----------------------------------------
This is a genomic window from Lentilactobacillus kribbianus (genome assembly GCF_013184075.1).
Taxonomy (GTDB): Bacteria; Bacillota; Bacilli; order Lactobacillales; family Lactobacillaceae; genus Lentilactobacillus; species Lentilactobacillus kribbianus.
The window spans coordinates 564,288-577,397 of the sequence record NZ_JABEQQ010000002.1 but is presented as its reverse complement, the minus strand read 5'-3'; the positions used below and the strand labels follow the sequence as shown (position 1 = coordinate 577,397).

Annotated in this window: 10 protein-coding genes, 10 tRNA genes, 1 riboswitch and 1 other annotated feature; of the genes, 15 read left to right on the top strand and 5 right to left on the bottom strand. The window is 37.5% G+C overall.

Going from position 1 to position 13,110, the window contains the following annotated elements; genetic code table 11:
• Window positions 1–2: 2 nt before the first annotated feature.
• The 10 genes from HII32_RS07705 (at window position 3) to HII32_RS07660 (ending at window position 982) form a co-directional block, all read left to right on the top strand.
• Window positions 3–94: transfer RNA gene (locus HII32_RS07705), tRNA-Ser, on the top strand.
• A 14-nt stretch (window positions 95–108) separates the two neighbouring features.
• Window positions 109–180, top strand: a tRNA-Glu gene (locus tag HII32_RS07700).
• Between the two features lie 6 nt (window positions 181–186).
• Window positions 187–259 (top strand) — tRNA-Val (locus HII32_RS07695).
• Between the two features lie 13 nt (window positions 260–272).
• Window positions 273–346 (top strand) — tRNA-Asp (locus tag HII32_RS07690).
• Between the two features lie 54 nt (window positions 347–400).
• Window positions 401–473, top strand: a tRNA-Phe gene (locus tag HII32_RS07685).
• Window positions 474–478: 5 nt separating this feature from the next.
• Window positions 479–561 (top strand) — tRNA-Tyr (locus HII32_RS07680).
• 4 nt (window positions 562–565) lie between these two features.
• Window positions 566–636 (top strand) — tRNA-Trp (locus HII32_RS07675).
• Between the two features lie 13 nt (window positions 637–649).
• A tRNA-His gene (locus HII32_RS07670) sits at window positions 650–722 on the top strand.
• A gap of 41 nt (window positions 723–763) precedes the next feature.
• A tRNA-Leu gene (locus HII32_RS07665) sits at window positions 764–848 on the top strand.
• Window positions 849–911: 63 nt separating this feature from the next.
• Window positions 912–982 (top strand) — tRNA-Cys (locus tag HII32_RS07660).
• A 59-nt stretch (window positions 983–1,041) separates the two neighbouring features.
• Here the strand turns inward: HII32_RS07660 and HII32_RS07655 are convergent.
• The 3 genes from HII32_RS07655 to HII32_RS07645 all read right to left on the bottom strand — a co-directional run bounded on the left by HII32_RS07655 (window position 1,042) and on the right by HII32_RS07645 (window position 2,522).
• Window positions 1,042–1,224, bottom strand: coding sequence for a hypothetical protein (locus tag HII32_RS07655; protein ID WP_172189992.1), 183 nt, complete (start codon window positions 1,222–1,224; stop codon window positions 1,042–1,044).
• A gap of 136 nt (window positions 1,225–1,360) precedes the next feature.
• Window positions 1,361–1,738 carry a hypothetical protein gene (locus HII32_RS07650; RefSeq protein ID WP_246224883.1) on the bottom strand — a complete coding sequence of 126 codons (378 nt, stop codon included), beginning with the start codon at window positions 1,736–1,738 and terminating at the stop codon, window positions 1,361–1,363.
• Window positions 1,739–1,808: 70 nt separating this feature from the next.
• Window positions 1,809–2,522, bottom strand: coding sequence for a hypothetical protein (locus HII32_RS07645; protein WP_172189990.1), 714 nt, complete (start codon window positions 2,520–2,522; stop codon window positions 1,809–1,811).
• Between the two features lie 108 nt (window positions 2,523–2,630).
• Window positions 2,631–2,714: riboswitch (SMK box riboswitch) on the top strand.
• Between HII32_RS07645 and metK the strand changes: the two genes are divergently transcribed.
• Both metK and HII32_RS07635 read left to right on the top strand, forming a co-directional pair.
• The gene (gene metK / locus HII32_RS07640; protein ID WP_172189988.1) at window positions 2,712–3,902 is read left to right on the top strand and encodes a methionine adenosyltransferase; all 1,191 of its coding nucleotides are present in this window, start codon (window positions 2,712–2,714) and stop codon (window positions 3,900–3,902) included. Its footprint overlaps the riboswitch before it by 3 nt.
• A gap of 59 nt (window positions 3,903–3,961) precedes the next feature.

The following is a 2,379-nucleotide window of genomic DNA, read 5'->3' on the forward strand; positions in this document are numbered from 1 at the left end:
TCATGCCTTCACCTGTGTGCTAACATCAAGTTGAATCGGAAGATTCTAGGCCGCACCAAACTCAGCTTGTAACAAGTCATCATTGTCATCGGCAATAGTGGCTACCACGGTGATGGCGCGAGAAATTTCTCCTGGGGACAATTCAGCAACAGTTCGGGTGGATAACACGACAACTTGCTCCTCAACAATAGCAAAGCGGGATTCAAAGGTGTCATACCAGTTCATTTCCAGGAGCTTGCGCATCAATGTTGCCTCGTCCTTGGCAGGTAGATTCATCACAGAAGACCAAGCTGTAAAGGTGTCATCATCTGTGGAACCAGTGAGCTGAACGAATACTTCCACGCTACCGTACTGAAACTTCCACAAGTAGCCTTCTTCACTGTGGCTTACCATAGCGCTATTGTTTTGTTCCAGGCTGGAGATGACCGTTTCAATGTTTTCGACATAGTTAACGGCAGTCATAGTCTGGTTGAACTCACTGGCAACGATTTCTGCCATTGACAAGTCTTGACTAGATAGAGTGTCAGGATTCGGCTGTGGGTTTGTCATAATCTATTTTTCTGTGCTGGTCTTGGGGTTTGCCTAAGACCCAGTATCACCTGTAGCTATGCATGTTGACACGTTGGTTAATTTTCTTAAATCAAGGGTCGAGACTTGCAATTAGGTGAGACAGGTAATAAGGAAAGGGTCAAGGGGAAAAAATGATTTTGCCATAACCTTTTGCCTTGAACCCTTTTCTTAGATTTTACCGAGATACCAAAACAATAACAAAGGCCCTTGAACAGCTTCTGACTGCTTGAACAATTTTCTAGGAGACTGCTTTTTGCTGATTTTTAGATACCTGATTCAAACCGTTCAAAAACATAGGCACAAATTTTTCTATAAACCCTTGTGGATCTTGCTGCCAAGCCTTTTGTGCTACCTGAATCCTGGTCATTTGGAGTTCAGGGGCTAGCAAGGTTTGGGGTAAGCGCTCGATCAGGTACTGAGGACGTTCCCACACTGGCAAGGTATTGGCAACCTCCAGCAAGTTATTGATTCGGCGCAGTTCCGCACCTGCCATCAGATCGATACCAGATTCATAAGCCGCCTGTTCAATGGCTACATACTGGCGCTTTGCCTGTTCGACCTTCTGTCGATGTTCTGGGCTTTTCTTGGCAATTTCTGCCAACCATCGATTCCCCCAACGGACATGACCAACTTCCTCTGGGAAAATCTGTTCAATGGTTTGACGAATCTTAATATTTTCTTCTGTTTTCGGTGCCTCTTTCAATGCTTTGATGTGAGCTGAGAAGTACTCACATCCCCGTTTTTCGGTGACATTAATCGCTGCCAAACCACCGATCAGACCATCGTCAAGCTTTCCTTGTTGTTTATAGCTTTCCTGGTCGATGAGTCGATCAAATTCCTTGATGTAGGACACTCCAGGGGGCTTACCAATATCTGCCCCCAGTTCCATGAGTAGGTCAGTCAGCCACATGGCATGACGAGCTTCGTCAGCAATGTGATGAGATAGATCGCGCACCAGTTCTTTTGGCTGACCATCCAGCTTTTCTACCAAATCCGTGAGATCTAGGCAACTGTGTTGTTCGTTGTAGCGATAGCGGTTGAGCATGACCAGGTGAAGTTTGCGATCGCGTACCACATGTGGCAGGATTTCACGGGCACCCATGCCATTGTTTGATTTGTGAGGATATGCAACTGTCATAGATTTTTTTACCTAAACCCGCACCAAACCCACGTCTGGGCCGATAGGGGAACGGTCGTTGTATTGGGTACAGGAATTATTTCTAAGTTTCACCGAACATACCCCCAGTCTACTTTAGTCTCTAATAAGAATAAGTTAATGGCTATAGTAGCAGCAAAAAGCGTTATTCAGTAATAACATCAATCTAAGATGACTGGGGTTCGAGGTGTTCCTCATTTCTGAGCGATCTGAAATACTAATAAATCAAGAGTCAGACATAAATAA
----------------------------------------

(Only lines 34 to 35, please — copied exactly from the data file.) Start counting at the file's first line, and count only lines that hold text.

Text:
• Window positions 1,809–2,522, bottom strand: coding sequence for a hypothetical protein (locus HII32_RS07645; protein WP_172189990.1), 714 nt, complete (start codon window positions 2,520–2,522; stop codon window positions 1,809–1,811).
• Between the two features lie 108 nt (window positions 2,523–2,630).